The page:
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Amazon struggles to get its books onto the bestseller charts

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(Read caption) Penny Marshall's memoir 'My Mother Was Nuts' wasn’t stocked in any of the almost-700 Barnes and Nobles stores across the country, or in Wal-Mart or Target stores.

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If Amazon is the Hercules of the book world, the leviathan who overshadows all, then publishing is its Achilles’ heel.

Despite its almost mythical dominance in book retailing, Amazon has struggled mightily to crack the publishing business. While it sells millions of copies of other publishers’ books, Amazon can’t quite seem to get its own books off the ground and onto the bestseller charts, according to a recent Wall Street Journal piece that examined the online retailer’s publishing woes.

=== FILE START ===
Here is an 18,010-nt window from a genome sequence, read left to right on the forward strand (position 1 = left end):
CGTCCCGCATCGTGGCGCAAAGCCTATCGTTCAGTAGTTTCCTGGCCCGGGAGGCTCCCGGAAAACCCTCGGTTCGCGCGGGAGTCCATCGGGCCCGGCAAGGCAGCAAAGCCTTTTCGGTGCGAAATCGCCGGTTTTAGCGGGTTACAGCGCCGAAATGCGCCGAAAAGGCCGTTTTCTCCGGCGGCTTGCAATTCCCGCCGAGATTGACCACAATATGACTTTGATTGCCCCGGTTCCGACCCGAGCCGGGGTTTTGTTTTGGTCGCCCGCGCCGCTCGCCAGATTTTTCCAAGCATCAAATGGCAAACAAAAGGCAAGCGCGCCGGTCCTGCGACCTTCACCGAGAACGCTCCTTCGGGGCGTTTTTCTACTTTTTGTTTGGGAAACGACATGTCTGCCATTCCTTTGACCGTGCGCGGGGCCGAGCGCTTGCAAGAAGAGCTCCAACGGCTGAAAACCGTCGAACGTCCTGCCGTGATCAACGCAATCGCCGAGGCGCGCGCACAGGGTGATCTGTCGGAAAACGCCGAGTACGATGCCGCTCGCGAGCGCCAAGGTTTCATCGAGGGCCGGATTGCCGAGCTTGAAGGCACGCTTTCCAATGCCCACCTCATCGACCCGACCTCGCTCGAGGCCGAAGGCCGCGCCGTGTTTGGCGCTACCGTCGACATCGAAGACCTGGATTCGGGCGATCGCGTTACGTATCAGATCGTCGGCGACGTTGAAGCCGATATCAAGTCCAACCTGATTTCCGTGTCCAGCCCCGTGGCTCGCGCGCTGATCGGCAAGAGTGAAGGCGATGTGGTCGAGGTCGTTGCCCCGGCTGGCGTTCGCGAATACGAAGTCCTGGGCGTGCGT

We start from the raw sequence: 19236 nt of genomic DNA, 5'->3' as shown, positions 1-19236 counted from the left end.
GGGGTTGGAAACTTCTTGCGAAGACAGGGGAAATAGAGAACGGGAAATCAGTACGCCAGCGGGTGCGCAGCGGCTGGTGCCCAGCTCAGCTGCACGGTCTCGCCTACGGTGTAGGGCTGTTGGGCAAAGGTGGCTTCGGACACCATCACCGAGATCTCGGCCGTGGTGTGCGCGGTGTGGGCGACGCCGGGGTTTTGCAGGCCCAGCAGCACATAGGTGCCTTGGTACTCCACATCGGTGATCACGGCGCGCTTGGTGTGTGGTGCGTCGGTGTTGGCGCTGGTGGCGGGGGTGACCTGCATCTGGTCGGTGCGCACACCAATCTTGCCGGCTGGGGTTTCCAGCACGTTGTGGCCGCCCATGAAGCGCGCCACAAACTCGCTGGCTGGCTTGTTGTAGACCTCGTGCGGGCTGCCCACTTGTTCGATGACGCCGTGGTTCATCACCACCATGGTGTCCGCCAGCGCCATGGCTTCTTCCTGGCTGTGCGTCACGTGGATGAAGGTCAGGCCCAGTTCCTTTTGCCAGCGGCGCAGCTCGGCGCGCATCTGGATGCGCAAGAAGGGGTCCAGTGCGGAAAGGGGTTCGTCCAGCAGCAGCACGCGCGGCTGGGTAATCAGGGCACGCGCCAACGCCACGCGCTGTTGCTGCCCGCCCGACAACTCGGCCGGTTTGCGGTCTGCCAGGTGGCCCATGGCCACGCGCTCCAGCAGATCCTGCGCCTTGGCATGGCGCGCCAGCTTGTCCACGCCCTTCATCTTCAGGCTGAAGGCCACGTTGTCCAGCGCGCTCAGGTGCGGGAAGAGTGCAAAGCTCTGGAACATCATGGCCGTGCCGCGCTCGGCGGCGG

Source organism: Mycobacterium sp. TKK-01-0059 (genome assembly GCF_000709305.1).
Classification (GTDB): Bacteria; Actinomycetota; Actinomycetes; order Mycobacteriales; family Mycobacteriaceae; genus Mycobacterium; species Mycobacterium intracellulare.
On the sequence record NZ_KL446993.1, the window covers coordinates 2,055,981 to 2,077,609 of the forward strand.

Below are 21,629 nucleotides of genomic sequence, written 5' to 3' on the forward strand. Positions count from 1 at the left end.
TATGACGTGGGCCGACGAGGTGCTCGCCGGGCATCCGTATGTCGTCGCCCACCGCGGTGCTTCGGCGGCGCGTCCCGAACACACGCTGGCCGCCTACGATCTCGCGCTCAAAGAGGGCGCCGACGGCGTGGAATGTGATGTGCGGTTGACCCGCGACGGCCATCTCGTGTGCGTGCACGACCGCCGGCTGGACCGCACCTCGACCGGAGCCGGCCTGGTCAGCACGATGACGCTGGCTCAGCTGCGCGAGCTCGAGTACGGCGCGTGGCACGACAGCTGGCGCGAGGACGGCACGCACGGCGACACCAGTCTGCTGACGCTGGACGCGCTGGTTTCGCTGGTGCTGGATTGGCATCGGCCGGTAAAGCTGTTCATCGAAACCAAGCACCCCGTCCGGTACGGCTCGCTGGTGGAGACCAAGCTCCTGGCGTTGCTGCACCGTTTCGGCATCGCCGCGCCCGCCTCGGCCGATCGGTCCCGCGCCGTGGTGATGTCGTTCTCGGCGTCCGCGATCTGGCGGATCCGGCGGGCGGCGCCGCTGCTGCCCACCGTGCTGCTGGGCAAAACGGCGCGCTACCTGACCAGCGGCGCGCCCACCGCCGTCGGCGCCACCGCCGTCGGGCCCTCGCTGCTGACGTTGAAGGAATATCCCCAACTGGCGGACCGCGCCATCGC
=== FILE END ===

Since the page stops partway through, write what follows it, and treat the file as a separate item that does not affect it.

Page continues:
Case in point: Penny Marshall’s memoir, “My Mother Was Nuts.” The memoir by the actress and director was published by Amazon and was slated to be one of its biggest titles for fall. “In its first four weeks of sale it has sold just 7,000 copies in hardcover, according to Nielsen BookScan,” reports the Wall Street Journal. “By comparison, actor Rob Lowe’s memoir, 2011’s ‘Stories I Only Tell My Friends,’ published by Macmillan’s Henry Holt & Co., sold 54,000 hardcover copies in its first four weeks.”

Granted, there could be many reasons for the memoir’s failure to sell. “Marshall hasn’t been in the limelight for a while,” writes the WSJ, and, of course, not every memoir strikes a chord. But there’s one considerable culprit for the slow sales of “My Mother Was Nuts" and every other book Amazon publishes: “its severely limited availability.”

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